from the barber pole followed by a R and O. The list of Ann
Arbor barbers had only one with first name John. He was
John P Trojanowski at 717 North University Ave.

Jim Kiser:

I had to really dig on this one. The Key was finding the
Overland Ad thus fixing the approximate year. I used Cyril
Scott Ad to nail the date down. Then finding which years
had a Friday 13th. Next finding a reference that zeroed in on
Ann Arbor and finally a Ann Arbor directory that listed
Barber Shops which fit the name John (X)RO(?)
I expect it more likely taken in January than Feb because of
the theater ads would be up at least two weeks prior to the
showing. Keep 'em coming, it starts my Sundays off.

Collier Smith:

This was a little harder than usual. Close inspection of
everything turned up no overt clues about the town.

After googling around on several of the advertisements with
no luck, I tried "oswald dietz barrel house" and found it in
the Ann Arbor, MI, 1916 city directory. There were also a
City Bakery, and Orpheum and Whitney theaters. So I
decided the town was Ann Arbor.

Looked in that city directory for "john" and "barber" and
found "John Trojanowski" at 717 University Ave North, as
the only barber with a name that starts "TRO" (as on the
awning at lower right).

So the location is 717 University Ave North, Ann Arbor, MI.
This is currently a parking garage. The steeple in the
background appears to be on the site of the present day First
United Methodist church on State St., about 2 blocks NW.

Returning to your "Easy" question, I googled Cyril Scott in
"The Day of Days" and found it came out in 1914. The
movie "Traffic in Souls" came out on 24 November 1913,
but the poster at lower left has a Mar 9 date on it. So I
would guess the date of the mystery photo is during
Feb-Mar 1914. The "Alice in Wonderland" ad has a date of
"Friday, Feb 13" (as best I can make out), and a perpetual
calendar says that Feb 13th was on Friday in 1914.

There is no way to determine if the posters are old and
outdated, but I suspect not. I think they were covered by
new posters as soon as the run was over.

So, all in all, I think the picture was taken between Feb 1 and
Mar 16, 1914. The "Alice" stage show could have run longer
than a movie, and movies probably weren't advertised a
whole month in advance, so that could narrow it down to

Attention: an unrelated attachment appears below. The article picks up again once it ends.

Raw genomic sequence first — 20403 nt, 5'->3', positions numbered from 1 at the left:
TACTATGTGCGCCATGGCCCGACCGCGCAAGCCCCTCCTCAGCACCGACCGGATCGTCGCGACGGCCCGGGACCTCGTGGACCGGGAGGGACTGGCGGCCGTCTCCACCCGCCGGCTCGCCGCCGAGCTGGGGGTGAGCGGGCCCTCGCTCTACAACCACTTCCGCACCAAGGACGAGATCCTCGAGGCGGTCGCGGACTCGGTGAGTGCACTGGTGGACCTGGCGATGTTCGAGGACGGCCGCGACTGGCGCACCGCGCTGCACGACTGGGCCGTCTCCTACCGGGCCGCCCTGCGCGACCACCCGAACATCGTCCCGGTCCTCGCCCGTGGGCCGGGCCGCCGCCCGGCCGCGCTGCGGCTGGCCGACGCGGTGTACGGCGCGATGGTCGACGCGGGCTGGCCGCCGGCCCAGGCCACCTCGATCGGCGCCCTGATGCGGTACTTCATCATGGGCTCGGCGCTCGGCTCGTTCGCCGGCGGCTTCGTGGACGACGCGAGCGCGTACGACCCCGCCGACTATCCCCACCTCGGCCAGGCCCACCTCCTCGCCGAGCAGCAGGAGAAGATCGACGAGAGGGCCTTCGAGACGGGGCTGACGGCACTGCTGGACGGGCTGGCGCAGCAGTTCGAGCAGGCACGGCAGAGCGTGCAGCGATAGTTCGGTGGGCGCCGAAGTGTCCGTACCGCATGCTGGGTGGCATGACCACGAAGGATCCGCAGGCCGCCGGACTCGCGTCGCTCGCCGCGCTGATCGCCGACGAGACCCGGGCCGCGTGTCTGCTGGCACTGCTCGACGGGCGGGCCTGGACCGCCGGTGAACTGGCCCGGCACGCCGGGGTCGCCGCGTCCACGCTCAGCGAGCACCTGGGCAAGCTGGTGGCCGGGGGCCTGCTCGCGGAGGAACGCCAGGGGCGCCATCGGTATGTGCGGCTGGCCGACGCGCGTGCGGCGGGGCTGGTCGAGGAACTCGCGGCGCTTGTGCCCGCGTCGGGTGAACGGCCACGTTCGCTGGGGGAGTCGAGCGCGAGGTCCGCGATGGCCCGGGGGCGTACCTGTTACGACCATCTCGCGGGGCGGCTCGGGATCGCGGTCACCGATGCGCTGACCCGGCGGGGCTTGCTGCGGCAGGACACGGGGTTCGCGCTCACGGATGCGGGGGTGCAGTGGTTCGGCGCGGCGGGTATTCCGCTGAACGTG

late February, 1914.

If one had access to historical weather data for this place,
the scraps of snow in the gutter would be a good clue: it
snowed an inch or more a few days before the picture was
taken. That could narrow the window considerably. I didn't
find a free archive of data.

(I also think the time was around 9 or 10 a.m., because
Univ. Av. is an east-west street, and the shadow of the
barber pole is pointing at a substantial angle to the street,
about 45 degrees northwest, I would judge. This means the
time would be around 9 a.m., give or take.)

(This analysis took me about 4 hours, including time for
lunch and composing this note.)
Are you sure the “Easy” question was really easy?  If so,
there is some really big clue that I missed.

I started with the “Medium” question.  A search of Oswald
Dietz Barrel House came up with this:  Oswald Dietz, Dietz
Barrel House, 122 West Washington Street,  Ann Arbor,
Michigan  “Mail Orders Solicited”.  [1916 Polk city
directory]   To double check, the Gillette Company appears
in the same directory.  Interestingly, someone had crossed
out the name in the image I was looking at.  I had to wonder
if they had gone out of business.  That was a wild guess on
my part, but if I was correct then the date the picture was
taken would likely have been some time before that.

Then for the “Hard” question:  As long as I was in the 1916
Polk city directory, I searched for barbers.  [There were a
lot of barbers in Ann Arbor in 1916.]  In the photo I can see
on the awning the name John followed by a space (covered
by the barber pole, and the letters RO, possibly TRO, in that
order.  In the directory there was a John P Trojanowski,